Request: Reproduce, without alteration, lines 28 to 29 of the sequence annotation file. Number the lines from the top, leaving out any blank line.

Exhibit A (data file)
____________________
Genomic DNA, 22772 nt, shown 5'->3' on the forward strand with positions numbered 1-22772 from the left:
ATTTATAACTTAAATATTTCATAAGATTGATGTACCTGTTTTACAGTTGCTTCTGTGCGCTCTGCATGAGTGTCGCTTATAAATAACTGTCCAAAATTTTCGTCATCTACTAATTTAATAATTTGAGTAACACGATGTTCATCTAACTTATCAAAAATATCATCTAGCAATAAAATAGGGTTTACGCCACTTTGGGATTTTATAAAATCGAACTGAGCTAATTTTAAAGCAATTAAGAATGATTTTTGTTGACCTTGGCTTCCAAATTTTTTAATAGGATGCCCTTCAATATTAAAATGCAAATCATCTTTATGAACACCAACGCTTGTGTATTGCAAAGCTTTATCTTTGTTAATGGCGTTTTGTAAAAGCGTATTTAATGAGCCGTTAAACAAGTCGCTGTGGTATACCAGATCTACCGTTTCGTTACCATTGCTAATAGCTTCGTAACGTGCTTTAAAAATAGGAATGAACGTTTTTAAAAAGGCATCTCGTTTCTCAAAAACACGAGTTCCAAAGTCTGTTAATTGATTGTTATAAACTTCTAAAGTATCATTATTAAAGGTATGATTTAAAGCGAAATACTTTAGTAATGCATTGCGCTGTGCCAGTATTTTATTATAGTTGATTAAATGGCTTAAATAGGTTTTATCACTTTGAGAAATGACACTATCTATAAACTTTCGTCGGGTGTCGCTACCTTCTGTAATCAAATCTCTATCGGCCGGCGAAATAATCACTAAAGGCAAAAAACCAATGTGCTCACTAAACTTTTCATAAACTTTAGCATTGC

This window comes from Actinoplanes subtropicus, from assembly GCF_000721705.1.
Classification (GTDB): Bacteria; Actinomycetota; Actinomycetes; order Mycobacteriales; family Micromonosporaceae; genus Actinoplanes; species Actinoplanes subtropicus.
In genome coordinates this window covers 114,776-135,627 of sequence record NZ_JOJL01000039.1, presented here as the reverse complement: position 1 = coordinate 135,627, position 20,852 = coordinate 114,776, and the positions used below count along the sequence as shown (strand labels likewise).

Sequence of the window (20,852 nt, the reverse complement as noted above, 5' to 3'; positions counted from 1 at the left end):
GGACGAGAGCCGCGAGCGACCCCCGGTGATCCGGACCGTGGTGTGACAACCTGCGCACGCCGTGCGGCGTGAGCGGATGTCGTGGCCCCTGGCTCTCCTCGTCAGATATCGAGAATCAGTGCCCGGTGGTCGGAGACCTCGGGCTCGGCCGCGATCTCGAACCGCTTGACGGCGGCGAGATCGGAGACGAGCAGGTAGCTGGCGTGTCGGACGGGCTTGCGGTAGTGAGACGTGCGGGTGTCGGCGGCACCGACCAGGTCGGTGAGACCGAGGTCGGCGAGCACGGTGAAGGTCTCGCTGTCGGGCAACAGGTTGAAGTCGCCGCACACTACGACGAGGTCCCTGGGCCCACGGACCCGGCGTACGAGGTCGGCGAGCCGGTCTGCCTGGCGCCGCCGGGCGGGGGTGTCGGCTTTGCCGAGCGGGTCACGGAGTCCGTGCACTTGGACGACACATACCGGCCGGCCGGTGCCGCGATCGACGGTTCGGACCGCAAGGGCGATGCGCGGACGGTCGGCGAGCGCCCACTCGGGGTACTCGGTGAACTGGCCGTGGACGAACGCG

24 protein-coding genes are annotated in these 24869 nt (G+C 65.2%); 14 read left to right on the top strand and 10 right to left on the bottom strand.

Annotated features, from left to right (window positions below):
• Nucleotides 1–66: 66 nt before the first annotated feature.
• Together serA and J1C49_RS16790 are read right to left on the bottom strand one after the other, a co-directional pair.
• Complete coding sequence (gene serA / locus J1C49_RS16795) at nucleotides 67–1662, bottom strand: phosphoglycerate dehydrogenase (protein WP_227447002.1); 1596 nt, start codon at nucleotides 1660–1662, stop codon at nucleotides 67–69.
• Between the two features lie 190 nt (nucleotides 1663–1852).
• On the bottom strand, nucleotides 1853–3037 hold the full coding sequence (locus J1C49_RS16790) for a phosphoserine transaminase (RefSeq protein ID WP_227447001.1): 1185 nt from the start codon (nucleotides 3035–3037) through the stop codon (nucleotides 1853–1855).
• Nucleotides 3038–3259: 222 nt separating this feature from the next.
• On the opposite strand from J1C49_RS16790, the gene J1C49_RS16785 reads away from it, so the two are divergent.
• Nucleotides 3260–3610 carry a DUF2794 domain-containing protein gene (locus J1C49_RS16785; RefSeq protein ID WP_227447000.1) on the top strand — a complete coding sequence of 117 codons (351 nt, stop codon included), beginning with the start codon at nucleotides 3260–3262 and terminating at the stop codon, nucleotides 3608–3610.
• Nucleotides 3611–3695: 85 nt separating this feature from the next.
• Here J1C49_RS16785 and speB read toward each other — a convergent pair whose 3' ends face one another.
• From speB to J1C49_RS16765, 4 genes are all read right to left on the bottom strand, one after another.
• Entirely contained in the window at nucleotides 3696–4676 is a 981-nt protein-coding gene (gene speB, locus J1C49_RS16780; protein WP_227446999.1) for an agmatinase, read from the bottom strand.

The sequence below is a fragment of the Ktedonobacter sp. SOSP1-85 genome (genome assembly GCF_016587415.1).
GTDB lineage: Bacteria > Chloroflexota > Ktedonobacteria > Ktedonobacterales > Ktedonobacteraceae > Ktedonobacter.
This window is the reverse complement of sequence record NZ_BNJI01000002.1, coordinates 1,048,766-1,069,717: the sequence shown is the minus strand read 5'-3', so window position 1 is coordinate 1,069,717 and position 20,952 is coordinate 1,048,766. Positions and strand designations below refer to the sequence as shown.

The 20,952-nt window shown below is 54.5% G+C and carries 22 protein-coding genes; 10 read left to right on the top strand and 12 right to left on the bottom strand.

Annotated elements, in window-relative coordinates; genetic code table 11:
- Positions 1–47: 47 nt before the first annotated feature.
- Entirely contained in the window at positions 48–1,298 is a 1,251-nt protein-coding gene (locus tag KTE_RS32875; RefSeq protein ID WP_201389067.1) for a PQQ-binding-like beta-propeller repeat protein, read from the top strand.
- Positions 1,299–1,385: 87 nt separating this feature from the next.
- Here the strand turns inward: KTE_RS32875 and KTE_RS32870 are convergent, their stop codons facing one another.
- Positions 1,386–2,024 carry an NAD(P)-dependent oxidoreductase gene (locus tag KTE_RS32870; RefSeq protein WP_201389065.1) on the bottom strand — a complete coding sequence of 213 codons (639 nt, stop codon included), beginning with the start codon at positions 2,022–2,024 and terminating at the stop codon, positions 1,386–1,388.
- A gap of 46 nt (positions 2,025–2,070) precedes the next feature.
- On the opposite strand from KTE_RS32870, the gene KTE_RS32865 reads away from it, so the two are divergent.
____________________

- Entirely contained in the window at positions 48–1,298 is a 1,251-nt protein-coding gene (locus tag KTE_RS32875; RefSeq protein ID WP_201389067.1) for a PQQ-binding-like beta-propeller repeat protein, read from the top strand.
- Positions 1,299–1,385: 87 nt separating this feature from the next.